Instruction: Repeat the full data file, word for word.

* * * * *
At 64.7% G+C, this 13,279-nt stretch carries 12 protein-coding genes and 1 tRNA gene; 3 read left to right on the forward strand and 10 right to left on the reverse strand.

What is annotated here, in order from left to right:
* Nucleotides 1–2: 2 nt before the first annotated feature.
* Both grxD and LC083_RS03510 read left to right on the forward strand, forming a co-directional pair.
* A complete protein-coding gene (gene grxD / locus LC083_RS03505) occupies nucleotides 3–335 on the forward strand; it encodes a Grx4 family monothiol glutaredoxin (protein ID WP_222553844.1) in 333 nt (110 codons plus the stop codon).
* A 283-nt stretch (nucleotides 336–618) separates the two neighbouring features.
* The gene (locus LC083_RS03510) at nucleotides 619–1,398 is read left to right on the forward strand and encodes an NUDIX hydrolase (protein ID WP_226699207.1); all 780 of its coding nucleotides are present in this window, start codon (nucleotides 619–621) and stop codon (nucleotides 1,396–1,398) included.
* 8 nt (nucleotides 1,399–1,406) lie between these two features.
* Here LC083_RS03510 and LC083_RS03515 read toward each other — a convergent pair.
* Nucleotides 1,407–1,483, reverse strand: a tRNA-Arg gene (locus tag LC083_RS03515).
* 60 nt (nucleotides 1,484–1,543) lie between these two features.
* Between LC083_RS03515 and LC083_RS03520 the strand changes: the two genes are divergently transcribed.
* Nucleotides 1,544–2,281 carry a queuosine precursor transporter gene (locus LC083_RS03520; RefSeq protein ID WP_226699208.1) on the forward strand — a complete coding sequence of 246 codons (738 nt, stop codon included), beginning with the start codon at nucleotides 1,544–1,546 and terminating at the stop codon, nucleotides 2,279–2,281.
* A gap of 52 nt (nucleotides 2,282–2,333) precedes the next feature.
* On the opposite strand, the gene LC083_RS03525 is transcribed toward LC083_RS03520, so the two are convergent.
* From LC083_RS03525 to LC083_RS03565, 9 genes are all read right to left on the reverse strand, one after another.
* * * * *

At 64.7% G+C, this 13,279-nt stretch carries 12 protein-coding genes and 1 tRNA gene; 3 read left to right on the forward strand and 10 right to left on the reverse strand.

What is annotated here, in order from left to right:
* Nucleotides 1–2: 2 nt before the first annotated feature.
* Both grxD and LC083_RS03510 read left to right on the forward strand, forming a co-directional pair.
* A complete protein-coding gene (gene grxD / locus LC083_RS03505) occupies nucleotides 3–335 on the forward strand; it encodes a Grx4 family monothiol glutaredoxin (protein ID WP_222553844.1) in 333 nt (110 codons plus the stop codon).
* A 283-nt stretch (nucleotides 336–618) separates the two neighbouring features.
* The gene (locus LC083_RS03510) at nucleotides 619–1,398 is read left to right on the forward strand and encodes an NUDIX hydrolase (protein ID WP_226699207.1); all 780 of its coding nucleotides are present in this window, start codon (nucleotides 619–621) and stop codon (nucleotides 1,396–1,398) included.
* 8 nt (nucleotides 1,399–1,406) lie between these two features.
* Here LC083_RS03510 and LC083_RS03515 read toward each other — a convergent pair.
* Nucleotides 1,407–1,483, reverse strand: a tRNA-Arg gene (locus tag LC083_RS03515).
* 60 nt (nucleotides 1,484–1,543) lie between these two features.
* Between LC083_RS03515 and LC083_RS03520 the strand changes: the two genes are divergently transcribed.
* Nucleotides 1,544–2,281 carry a queuosine precursor transporter gene (locus LC083_RS03520; RefSeq protein ID WP_226699208.1) on the forward strand — a complete coding sequence of 246 codons (738 nt, stop codon included), beginning with the start codon at nucleotides 1,544–1,546 and terminating at the stop codon, nucleotides 2,279–2,281.
* A gap of 52 nt (nucleotides 2,282–2,333) precedes the next feature.
* On the opposite strand, the gene LC083_RS03525 is transcribed toward LC083_RS03520, so the two are convergent.
* From LC083_RS03525 to LC083_RS03565, 9 genes are all read right to left on the reverse strand, one after another.